I made tracks for Birmingham this morning to attend Future Publishing’s new event “The Photography Show”, with one of my friends in tow. While the mainstay of the show is the range of products on display, my interest in going was to attend one of the seminars.
Like many photographers, I cut my teeth looking at copies of National Geographic as a child. The photographs in those pages burned into my brain, and encouraged a feverish curiosity in the world that stays with me to this day. I appreciated those photographs before I really understood photography as a craft.
There are two photographers who I later learned were responsible for a huge number of the images I remembered. The first was Joe McNally. When you approach the world of Nikon’s Creative Lighting System, you are going to come across his name pretty quickly. He’s an absolute wizard with this system, and has used small flashguns for some really amazing projects. Pretty much every flash or studio shot I’ve ever been involved in has been aided by his experience (“Hot Shoe Diaries” is indispensable reading). As well as being a true creative, he’s as mad as a box of frogs. So it was always going to be worth a drive to go and watch him present a talk on his photographic journey. We weren’t disappointed. The talk was excellent and was accompanied by McNally’s outstanding images and frequent off-beat humour. It was enlightening to hear someone “in the know” describe the pleasure’s and pitfalls of working for some of the world’s most famous publications as you might expect to hear about any employer.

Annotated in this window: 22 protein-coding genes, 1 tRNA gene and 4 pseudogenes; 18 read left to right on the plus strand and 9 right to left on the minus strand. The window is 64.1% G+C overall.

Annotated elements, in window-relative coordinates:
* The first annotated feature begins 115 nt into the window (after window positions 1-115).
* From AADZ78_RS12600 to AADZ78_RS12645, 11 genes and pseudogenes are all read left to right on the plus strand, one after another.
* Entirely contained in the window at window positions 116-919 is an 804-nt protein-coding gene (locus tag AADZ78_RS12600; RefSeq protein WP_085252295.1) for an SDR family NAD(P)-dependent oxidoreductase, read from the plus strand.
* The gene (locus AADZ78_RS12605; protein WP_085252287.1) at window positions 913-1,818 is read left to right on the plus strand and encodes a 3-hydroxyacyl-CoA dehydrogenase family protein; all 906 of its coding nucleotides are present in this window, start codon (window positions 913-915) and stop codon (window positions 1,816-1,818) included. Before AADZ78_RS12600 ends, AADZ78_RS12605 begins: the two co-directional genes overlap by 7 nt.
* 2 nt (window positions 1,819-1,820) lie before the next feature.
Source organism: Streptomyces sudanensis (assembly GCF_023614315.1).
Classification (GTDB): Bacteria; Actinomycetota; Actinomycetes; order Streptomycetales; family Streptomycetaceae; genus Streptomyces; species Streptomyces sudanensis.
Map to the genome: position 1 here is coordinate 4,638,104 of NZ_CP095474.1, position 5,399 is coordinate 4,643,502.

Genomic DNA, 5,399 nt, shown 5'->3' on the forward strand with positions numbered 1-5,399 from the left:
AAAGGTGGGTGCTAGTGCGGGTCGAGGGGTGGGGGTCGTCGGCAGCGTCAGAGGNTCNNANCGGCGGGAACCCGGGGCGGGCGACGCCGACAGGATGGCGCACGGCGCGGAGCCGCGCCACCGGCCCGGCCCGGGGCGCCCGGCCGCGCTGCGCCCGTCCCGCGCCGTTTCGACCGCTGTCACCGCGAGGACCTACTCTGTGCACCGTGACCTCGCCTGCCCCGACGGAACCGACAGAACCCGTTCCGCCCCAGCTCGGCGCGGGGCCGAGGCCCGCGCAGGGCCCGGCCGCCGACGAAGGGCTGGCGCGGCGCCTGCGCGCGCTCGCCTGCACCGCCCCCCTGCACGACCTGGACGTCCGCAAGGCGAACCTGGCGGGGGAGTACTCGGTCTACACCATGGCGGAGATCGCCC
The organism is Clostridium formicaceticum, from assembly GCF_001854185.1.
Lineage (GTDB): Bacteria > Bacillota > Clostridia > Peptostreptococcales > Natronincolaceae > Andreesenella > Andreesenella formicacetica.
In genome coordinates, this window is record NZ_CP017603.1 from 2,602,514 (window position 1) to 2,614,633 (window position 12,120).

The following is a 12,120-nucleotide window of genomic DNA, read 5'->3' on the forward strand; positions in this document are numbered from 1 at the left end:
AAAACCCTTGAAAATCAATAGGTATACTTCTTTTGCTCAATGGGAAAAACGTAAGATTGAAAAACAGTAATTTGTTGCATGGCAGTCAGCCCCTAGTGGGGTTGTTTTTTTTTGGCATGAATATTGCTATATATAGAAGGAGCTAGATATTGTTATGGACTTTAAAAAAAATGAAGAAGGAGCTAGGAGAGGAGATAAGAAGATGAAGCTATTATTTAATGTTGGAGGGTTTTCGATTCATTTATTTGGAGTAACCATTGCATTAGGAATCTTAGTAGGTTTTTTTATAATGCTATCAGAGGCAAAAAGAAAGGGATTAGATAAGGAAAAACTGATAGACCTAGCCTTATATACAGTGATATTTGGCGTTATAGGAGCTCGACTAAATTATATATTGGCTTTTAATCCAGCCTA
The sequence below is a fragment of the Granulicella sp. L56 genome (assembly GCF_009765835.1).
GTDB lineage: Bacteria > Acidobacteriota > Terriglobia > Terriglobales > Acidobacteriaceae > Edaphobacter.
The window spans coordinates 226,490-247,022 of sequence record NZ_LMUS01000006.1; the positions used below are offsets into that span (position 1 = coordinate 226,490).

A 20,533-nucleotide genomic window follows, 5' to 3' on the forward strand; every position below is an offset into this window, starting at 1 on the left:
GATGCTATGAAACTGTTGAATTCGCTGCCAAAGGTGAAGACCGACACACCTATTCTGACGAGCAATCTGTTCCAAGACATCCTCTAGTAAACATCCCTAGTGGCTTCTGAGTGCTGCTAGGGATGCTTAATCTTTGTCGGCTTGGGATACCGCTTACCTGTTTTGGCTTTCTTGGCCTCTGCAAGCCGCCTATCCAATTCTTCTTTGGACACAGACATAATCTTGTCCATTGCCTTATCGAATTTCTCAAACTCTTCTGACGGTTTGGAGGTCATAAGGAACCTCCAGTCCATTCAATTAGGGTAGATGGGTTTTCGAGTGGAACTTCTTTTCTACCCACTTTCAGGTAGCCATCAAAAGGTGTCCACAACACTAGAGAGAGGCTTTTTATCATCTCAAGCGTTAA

But it got better. McNally introduced himself to as many as he could before the show (myself included), and was happy to chat and pose for photographs afterwards. Furthermore, the other influential photographer I mentioned was watching the same seminar, and just a few seats away. Steve McCurry is responsible for some of the finest portraits of the 20th Century, and perhaps none is more famous than “Afghan Girl”, which graced the cover of National Geographic in June 1985. I was not yet four when it hit the shelves, so it was waiting patiently for me when I began to wonder what the significance of the yellow-spined magazines on my father’s bookshelf was. McCurry has a command of colour which is second to none. He also happens to be my friend’s favourite photographer of all time, and it was a pleasure to photograph Ian with his hero. This was an unexpected treat, since we’re unable to attend McCurry’s seminar tomorrow. If I’d have thought I would have the opportunity to photograph two such highly regarded photographers, I’d have packed a flashgun of my own! As it was, I had to settle for mixed temperature lights and the VC in my 24-70mm. Thankfully it was up to the task.
Of course, I also had a chance to have a look at some fantastic gear. I had a play with the Nikon D4s – and immediately wished I hadn’t, as I came away with a serious case of the gimme gimmes – and checked out the Tamron 150-600mm. Although I wasn’t able to try a Nikon sample, I have to say that my first impressions were excellent. It’s certainly robust, but not so heavy you can’t hand-hold it; has a very solid construction, and considering it’s got a maximum aperture of F/6.3 when racked out, the autofocus locks on almost instantly. I’m very eager to try it out, since it’s pitched to be a bit of a game-changer in terms of quality for cost.
It was a fantastic day out, and Future Publishing are to be commended for the range of speakers and vendors on display. The Photography Show certainly exceeded my expectations, and I’ll be watching out for next year’s event.